Have you ever been in a meeting and wondered “what am I doing here?”, or worse still, “what is this for…why is anyone here?”?
If you have, chances are you will have been a participant in one of those all-too-common business gatherings which produce no useful outcome: the Result-Free Meeting.
Here’s Jonny’s top 10 tips to power your powwows and add get-up-and-go to your get-togethers!
1: Clarify the purpose of the meeting to all attendees. Make it clear what needs to be achieved and why.
2: Produce an agenda of no more than 5 items, and circulate to all invitees at least 48 hours in advance. This should allocate time to each item, and should not include an “Any other business” line. AOB encourages waffle, and distracts from any clear outcome you are trying to achieve.
3: Set personal objectives for the meeting beforehand. These need not be openly shared, but knowing what you need to achieve from the event will help to focus your input.
4: Don’t invite more than 5 people, plus you. Research shows that meeting effectiveness declines exponentially in inverse proportion to the number of attendees over six.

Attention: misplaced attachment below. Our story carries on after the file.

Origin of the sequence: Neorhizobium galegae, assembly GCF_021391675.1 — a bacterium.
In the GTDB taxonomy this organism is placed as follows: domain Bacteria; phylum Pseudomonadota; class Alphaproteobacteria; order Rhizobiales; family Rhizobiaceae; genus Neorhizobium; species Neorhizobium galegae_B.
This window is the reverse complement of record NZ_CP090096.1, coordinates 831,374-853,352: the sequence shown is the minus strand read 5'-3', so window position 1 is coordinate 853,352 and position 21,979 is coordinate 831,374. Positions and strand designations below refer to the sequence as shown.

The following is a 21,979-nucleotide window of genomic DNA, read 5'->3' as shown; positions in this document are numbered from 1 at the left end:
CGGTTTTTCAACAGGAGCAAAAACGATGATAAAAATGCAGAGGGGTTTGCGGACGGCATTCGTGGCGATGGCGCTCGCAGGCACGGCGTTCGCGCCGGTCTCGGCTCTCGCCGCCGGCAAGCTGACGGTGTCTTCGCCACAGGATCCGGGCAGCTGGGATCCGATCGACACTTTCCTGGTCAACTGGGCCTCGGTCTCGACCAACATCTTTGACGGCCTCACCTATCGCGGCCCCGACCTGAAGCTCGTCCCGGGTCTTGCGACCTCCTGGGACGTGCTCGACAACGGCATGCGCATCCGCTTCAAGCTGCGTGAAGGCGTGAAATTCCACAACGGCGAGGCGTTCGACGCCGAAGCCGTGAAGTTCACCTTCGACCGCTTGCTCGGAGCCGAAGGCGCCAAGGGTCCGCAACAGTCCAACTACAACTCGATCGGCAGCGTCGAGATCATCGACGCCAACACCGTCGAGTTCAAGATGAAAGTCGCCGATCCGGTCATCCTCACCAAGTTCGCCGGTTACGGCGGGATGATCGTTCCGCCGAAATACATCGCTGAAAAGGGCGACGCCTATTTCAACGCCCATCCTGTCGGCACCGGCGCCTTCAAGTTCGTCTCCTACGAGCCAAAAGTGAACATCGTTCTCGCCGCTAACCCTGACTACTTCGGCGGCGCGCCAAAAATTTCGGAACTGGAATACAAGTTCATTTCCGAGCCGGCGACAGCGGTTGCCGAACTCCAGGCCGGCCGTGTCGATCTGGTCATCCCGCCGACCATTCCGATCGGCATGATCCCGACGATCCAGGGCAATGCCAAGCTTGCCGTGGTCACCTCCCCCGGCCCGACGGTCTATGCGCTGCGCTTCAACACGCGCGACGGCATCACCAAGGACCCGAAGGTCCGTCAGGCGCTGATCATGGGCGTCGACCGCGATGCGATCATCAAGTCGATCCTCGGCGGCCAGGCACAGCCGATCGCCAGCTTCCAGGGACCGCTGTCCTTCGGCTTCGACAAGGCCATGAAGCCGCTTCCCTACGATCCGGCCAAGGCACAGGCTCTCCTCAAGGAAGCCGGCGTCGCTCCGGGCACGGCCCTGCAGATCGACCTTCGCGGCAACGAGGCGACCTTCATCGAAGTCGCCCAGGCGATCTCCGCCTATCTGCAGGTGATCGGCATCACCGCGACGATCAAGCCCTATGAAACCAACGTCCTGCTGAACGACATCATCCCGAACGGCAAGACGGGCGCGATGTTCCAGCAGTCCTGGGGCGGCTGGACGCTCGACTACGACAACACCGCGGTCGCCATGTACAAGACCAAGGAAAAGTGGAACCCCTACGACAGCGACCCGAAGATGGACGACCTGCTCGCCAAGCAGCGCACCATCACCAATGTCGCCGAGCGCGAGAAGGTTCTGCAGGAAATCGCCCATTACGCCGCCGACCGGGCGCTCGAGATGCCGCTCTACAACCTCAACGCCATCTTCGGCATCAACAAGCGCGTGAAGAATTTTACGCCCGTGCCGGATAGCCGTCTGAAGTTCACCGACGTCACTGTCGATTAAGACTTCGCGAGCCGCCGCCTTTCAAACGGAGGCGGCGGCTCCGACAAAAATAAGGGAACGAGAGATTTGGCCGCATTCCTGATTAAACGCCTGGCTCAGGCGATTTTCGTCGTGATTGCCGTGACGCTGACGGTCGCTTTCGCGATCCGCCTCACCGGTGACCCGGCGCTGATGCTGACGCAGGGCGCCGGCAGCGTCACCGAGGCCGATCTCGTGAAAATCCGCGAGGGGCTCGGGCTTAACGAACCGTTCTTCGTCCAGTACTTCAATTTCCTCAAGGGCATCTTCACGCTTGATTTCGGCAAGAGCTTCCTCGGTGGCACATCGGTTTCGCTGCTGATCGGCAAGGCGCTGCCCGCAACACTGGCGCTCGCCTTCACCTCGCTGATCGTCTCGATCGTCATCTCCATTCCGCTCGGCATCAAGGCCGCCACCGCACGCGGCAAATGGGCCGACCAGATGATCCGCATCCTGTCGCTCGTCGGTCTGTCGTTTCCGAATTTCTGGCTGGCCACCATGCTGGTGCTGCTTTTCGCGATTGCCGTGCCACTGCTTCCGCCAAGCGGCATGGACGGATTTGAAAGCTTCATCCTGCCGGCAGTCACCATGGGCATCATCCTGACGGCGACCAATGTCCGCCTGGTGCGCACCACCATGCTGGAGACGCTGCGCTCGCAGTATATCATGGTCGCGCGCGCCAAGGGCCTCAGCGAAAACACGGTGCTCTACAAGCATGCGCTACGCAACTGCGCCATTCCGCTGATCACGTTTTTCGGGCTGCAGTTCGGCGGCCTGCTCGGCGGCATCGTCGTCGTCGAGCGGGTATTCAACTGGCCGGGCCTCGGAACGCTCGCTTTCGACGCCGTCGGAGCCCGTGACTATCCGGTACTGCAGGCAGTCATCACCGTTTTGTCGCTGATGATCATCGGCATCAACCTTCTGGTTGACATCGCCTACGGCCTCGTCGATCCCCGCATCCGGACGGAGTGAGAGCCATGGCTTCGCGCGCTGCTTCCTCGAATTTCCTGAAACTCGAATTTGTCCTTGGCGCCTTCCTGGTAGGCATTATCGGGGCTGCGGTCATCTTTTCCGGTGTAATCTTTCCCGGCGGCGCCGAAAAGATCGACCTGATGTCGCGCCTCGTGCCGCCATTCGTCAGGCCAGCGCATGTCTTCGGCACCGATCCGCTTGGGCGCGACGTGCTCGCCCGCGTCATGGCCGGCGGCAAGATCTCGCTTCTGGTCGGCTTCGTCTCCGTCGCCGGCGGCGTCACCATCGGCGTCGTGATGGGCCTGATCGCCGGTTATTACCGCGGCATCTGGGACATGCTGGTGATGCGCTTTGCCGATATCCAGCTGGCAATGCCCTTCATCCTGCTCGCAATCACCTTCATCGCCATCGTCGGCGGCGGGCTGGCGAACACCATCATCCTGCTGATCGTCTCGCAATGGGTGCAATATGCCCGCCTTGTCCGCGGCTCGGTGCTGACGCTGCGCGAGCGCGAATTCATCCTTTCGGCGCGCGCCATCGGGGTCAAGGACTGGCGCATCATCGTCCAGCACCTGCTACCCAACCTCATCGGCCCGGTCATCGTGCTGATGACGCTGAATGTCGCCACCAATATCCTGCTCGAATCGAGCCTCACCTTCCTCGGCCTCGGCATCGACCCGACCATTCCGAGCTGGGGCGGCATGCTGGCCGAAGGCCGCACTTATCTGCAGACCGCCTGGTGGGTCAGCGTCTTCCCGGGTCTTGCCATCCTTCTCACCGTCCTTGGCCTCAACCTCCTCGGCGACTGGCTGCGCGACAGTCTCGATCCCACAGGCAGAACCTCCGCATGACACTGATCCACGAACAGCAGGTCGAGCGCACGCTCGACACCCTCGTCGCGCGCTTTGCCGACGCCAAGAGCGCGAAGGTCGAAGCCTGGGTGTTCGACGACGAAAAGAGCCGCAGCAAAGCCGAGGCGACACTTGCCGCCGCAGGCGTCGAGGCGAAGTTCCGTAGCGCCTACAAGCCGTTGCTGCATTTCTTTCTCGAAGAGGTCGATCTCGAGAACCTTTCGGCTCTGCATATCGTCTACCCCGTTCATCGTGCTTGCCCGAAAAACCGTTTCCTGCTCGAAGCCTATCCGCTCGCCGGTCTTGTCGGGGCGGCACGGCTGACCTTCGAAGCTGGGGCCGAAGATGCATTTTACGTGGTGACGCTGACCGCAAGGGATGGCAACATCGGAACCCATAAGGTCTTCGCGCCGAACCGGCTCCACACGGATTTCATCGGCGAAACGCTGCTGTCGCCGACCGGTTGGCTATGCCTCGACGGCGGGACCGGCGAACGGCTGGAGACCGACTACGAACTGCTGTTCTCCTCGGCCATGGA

5: Encourage commitment by setting preparation tasks for your colleagues. They will be much more likely to support your objectives if they have already spent time working towards them beforehand.
6: Take minutes; preferably on a template, by hand or electronically. Arguing later over who said what, and over what was decided, is almost worse than not having a meeting at all.
7: Agree action points for every delegate to achieve following the meeting, and circulate to all within 48 hours.
8: Set a date for the next meeting, if any.
9: Critique effectiveness as a group before disbanding. Discuss what went well, and what could be improved next time you need to meet.
10: Don’t meet if a conference call, email, memo or intranet posting will do the job just as well. Your group will respond best when you impose on the smallest amount of their time, plus they will respect meetings more when they know you only call them when really necessary.
Have a question you’d like Jonny Cooper to address? You can submit it by either adding a comment to this post or by e-mailing it to firstname.lastname@example.org